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Petcoke loading - hold cleaning requirements
Petcoke is short for petroleum coke, which is a byproduct of the oil refinery coking process that produces low-cost fuel, often with a high sulphur content. Petcoke may also be known as green delayed coke, sponge coke, needle coke, delayed coke or raw coke-fuel grade.
There are various grades of coke. Some of these are not difficult to clean, while others can result in significant discolouring of the hold paint which may mean a failed hold inspection.
Coke is a solid carbonaceous residue derived from low-ash, low-sulphur bituminous coal, from which the volatile constituents are removed by baking in an oven without oxygen at high temperature. Coal-derived pitch coke (pencil pitch) is a high-purity carbon residue manufactured by the distillation (coking) of coal tar pitch from bituminous coal, and can produce staining on the hold bulkheads. Calcined coke is a hard, brittle substance, shiny and oily in appearance, and rich in carbon with very low ash content.
Green delayed petcoke
Green delayed petroleum coke, commonly known as petcoke, is a carbonaceous solid derived from the refining process of crude oil. This type of coke is high in carbon content and produces persistent staining of cargo holds. It is sometimes called green coke or raw coke. Calcined petcoke is heated up to 2,000 deg C, which removes almost all residual hydrocarbon and moisture.
Cleaning after cargoes such as coke and calcined petcoke is less of a problem than pitch coke, which has some characteristics similar to those of green delayed petcoke. If loading petcoke that stains, the loading stevedores should be advised not to aim the coke via the loading chute directly at the hold bulkheads. This will reduce the impact on the bulkheads and the amount of cleaning required.
Onboard cleaning equipment, including chemicals, can usually remove all the staining; however, the staining on the tank top may be more difficult to remove. Additional high-pressure cleaning with chemicals and brushing may be required.
It should be remembered that in many ports, even petcoke inspections can be stringent. Specifications often require that the holds are clean, dried, and free of scale, loose rust and any other foreign materials or residue of previous cargo, whether on tank tops, bulkheads, hatch coamings or underside of hatch lids. Painting of the holds is typically not required, but surveyors will look for cleanliness, paint and rust blistering, cargo residues and potentially loose paintwork.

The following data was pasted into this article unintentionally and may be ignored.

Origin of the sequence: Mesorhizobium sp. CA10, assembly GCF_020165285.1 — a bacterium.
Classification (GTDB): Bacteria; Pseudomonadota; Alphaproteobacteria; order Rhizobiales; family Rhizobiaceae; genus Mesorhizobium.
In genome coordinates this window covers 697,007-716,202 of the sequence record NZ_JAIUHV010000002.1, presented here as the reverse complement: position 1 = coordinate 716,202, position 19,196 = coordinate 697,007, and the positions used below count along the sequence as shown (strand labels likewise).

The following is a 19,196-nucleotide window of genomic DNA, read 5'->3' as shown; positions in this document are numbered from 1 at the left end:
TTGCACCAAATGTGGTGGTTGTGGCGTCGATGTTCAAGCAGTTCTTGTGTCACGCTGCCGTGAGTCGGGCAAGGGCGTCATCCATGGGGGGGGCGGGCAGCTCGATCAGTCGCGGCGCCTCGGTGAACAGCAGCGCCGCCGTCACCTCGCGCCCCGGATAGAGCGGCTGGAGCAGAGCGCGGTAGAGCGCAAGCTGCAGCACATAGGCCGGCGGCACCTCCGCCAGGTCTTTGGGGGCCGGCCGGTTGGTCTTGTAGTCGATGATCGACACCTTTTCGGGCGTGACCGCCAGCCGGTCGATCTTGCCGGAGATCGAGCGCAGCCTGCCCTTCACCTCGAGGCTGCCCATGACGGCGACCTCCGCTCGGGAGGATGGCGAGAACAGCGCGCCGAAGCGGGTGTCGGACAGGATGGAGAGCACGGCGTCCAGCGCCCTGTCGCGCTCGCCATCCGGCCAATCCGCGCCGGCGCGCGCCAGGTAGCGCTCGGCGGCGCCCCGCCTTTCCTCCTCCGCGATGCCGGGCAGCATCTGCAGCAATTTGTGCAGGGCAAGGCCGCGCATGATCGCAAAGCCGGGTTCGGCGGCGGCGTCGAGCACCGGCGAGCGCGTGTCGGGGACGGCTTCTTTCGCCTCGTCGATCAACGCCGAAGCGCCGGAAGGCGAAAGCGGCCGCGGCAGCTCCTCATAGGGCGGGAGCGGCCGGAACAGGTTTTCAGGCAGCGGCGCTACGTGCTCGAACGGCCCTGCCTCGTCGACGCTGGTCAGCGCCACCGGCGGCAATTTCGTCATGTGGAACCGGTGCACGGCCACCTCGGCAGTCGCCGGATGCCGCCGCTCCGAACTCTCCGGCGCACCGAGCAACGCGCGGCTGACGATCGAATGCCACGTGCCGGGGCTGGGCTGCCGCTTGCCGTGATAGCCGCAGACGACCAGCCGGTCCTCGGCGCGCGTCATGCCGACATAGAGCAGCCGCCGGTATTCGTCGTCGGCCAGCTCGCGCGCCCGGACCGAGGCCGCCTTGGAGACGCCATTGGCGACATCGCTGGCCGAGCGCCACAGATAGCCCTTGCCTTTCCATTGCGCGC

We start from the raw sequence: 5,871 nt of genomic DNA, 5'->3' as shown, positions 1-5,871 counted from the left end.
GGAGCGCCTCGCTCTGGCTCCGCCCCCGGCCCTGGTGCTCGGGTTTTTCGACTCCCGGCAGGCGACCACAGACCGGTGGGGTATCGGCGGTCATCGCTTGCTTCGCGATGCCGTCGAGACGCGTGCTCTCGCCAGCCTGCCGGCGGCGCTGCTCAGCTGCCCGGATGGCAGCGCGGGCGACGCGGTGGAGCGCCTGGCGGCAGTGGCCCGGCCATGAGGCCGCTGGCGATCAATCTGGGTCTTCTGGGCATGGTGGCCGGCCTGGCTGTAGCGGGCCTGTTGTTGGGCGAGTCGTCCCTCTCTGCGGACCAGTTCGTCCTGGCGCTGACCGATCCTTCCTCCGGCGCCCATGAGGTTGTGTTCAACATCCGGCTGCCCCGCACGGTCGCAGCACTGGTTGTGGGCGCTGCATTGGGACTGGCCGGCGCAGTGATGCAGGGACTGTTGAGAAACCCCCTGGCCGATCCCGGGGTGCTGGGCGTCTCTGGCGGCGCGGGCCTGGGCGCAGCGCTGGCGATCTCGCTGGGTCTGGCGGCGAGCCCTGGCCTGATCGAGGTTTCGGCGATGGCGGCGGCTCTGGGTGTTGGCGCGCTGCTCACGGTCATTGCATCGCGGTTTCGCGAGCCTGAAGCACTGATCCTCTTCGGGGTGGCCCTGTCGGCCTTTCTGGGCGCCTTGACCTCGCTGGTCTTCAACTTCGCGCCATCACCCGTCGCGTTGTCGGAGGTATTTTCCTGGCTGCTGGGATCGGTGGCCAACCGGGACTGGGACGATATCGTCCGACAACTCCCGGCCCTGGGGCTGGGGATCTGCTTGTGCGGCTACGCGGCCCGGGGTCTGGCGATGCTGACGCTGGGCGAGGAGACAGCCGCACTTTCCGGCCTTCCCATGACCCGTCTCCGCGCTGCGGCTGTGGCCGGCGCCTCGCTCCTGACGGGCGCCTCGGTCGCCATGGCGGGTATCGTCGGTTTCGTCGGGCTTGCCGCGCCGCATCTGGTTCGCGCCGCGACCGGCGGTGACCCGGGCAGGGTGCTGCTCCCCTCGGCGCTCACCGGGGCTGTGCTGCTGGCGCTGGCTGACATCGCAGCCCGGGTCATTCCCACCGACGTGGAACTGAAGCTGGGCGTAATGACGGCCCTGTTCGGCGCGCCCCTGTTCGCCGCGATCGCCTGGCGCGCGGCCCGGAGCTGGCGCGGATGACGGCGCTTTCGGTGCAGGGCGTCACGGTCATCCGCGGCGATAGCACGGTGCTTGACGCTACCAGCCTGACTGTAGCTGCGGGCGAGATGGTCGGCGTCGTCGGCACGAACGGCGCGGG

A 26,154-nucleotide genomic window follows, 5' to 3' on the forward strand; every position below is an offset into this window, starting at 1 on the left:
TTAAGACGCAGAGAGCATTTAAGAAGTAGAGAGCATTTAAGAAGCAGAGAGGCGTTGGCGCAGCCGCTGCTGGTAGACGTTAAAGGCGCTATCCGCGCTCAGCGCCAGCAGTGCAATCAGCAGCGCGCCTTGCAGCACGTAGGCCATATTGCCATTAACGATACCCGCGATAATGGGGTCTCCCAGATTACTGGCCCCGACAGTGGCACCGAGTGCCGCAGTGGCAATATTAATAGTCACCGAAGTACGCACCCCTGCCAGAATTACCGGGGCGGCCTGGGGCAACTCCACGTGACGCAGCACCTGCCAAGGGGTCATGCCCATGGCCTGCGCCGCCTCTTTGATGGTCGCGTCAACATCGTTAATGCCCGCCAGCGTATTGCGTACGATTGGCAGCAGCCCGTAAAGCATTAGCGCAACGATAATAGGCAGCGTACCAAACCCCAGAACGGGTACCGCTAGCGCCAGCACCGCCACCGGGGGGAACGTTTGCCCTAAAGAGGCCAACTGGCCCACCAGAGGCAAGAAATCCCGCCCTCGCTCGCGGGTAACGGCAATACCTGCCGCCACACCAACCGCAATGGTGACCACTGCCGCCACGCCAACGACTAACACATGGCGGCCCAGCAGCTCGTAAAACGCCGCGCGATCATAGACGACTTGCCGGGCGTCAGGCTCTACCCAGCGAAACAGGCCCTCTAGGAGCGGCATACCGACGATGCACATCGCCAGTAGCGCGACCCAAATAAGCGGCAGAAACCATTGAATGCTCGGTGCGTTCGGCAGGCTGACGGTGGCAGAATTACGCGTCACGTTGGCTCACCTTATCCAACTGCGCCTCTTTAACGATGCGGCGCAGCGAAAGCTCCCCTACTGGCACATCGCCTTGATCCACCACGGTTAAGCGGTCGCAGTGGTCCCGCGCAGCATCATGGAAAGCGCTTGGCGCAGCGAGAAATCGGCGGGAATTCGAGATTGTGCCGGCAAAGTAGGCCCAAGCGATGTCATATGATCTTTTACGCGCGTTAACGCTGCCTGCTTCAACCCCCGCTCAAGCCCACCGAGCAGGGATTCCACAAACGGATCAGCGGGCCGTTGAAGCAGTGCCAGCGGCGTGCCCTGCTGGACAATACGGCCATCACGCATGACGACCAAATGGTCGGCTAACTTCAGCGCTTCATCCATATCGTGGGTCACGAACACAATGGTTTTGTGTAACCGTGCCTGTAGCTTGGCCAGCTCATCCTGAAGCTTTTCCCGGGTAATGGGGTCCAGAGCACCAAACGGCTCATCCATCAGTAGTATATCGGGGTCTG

Metallurgical coke, or met coke, is manufactured from blends of bituminous coal in a heated distillation process resulting in a non-melting carbon used mainly in the manufacture of steel. Before loading Remove all solid residues, sweep clean and flush with seawater. Paint protection is not usually required. After discharge
- remove all solid residues, sweep clean; the application of chemicals diluted with
- freshwater may be required to dry bulkheads
- seawater cleaning before the application of chemicals may reduce the effect of the chemicals and should only be done if heavy cargo deposits are present
- cleaning is completed by flushing with freshwater, working from the top down
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Hazards of handling bulk sulphur
Loading, carrying and discharging of bulk coal
Special precaution & IMSBC code guideline for handling bulk coal
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Risk of carrying high density iron ores in bulk
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Risk of iron ore liquefaction during sea passage & countermeasures
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Ventilation requirement for bulk cargo loaded
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Operation of sea going bulk carriers involved numerous hazards . Careful planning and exercising due caution for all critical shipboard matters are important . This site is a quick reference to international shipping community with guidance and information on the loading and discharging of modern bulk carriers so as to remain within the limitations as specified by the classification society.
It is vital to reduce the likelihood of over-stressing the ship's structure and also complying with all essential safety measures for a safe passage at sea. Our detail pages contain various bulk carrier related topics that might be useful for people working on board and those who working ashore in the terminal. For any remarks please Contact us
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